Real Talk By: Zombie Zac
Kirby has been at it for over 25 years now and the pink puff’s latest is a lot of fun on Switch. Up to four players can roam the 40 stages, combining abilities, working together to solve puzzles, collecting hidden puzzle pieces and defeating bosses. While fully rendered in 3D, Kirby: Star Allies adheres strictly to the tried-and-true 2D plat-former gameplay that Nintendo excels at. Developed by Hal Laboratories, the combat and movement has a distinctly ‘Smash Bros.’ feel, with familiar dodges, blocks, and easy (yet satisfying) combos. Many games in the series have tried to reinvent the wheel (Kirby has been made out yarn, even been a stylus-only game) but this is a much more grounded, standard Kirby experience.
The story is almost non-existent, but it provides enough context to give the gameplay progression some meaning. A dark crystalline heart explodes on planet Jambastion and sends fragments out into the universe possessing those they come in contact with. Kirby gains the ability to befriend enemies instead of being possessed, which is accomplished by throwing a heart at something and then smiling a lot. Besides recruiting a squad, Kirby can still suck up enemies and swallow them to inherit their abilities. Elemental buffs have been added, making it fun to experiment and also necessary to solve some of the level’s more tricky puzzles. For the record, ‘tricky’ is about as hard as Kirby: Star Allies gets– if you’re coming into this expecting some old-school challenge, you’ll be disappointed.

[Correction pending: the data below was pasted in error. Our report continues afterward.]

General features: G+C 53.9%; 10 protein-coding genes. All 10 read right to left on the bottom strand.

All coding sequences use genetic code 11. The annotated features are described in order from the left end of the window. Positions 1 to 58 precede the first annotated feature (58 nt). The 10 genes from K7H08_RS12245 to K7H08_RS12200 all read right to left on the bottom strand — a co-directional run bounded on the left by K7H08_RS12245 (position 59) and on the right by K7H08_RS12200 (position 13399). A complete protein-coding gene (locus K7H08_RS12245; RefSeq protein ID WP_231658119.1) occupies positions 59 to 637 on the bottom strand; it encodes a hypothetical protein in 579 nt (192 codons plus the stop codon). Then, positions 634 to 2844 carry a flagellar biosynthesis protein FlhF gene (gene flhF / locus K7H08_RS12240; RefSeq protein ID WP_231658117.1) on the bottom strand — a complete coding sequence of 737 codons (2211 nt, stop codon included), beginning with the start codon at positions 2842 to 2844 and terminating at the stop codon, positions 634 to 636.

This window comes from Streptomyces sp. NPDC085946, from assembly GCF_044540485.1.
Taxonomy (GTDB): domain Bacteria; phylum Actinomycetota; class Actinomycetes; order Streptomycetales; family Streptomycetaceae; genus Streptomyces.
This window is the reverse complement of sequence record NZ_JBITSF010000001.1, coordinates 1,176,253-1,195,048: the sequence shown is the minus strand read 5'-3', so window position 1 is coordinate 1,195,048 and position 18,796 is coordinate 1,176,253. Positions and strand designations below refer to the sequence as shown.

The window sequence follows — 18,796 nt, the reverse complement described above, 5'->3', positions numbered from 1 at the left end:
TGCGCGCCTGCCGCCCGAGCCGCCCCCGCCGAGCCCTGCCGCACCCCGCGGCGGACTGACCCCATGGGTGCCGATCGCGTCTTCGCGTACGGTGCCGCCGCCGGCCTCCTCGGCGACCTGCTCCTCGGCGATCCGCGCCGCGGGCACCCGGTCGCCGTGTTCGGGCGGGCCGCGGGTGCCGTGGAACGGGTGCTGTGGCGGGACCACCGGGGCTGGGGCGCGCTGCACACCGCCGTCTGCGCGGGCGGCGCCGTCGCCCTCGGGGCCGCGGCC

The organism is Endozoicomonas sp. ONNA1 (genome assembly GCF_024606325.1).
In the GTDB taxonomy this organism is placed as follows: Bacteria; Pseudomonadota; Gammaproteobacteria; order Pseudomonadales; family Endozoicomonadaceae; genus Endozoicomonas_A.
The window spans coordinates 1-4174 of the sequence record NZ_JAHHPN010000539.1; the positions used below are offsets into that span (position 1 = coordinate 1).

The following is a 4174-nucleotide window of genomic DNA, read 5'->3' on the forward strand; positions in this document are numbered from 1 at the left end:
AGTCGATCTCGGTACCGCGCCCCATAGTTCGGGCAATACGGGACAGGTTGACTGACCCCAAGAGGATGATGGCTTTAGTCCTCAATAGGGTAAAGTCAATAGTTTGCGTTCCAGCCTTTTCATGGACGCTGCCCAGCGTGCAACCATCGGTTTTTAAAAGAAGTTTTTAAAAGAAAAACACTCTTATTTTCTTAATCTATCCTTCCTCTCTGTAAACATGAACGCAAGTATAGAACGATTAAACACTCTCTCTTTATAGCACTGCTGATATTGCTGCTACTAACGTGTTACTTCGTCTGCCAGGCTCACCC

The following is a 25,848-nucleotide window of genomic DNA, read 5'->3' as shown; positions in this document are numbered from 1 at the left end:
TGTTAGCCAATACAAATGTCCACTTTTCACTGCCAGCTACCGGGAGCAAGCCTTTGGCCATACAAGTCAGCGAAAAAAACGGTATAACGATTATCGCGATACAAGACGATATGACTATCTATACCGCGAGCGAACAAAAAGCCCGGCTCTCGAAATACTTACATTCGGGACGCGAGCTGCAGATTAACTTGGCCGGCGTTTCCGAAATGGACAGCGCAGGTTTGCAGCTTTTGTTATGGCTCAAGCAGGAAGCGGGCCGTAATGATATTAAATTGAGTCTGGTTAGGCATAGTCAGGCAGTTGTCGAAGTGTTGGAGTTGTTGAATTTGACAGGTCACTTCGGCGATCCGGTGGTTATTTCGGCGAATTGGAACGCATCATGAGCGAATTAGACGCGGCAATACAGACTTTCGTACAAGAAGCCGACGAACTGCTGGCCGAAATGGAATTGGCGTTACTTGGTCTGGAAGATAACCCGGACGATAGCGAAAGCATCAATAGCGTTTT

The reason to play Kirby: Star Allies is the joy of the audio-visual design, the effortless controls and infectious positive attitude. It’s the game you throw on when you’re not looking to play something competitive, or when you get home from a long day at work and want to unwind. Obviously the more people you can get to play this with the better, but it’s perfectly acceptable as a single player game and the computer A.I. is actually very adept and helpful. There’s a good mix of level variation, all of them existing well within the expected variety of grassy levels, water levels, snow levels, lava levels and industrial levels. The final boss, without giving anything away, is one of the best boss battles I have ever seen in a game– it’s so unbelievably good, really. After you beat the main story speed run and boss rush modes unlock, which is a nice concession to the ‘gamer’ crowd.
But this would be such a great addition to your Switch library if you have a family, and pulling the joy cons apart to have instant drop-in drop-out two player works great on the TV and on the smaller tablet display. Kirby: Star Allies doesn’t require much precision, and extra lives are a-plenty, so it won’t matter if your crew is easily distracted or bad at the game. Much like Kirby’s ability to transform, Nintendo over the years has transformed Kirby games into wildly different journeys. The common denominator is always the fun, chill vibe the games have and now that can be shared with your friends and family. Sure I wish it was longer, and yes it would be nice to adjust difficulty but overall— especially if you spend some time playing cooperatively— Kirby: Star Allies is another win for Nintendo Switch.
Kirby: Star Allies Gets
4 out of 5
+Fun for all
+Additional modes to unlock
-Kirby has been more imaginative before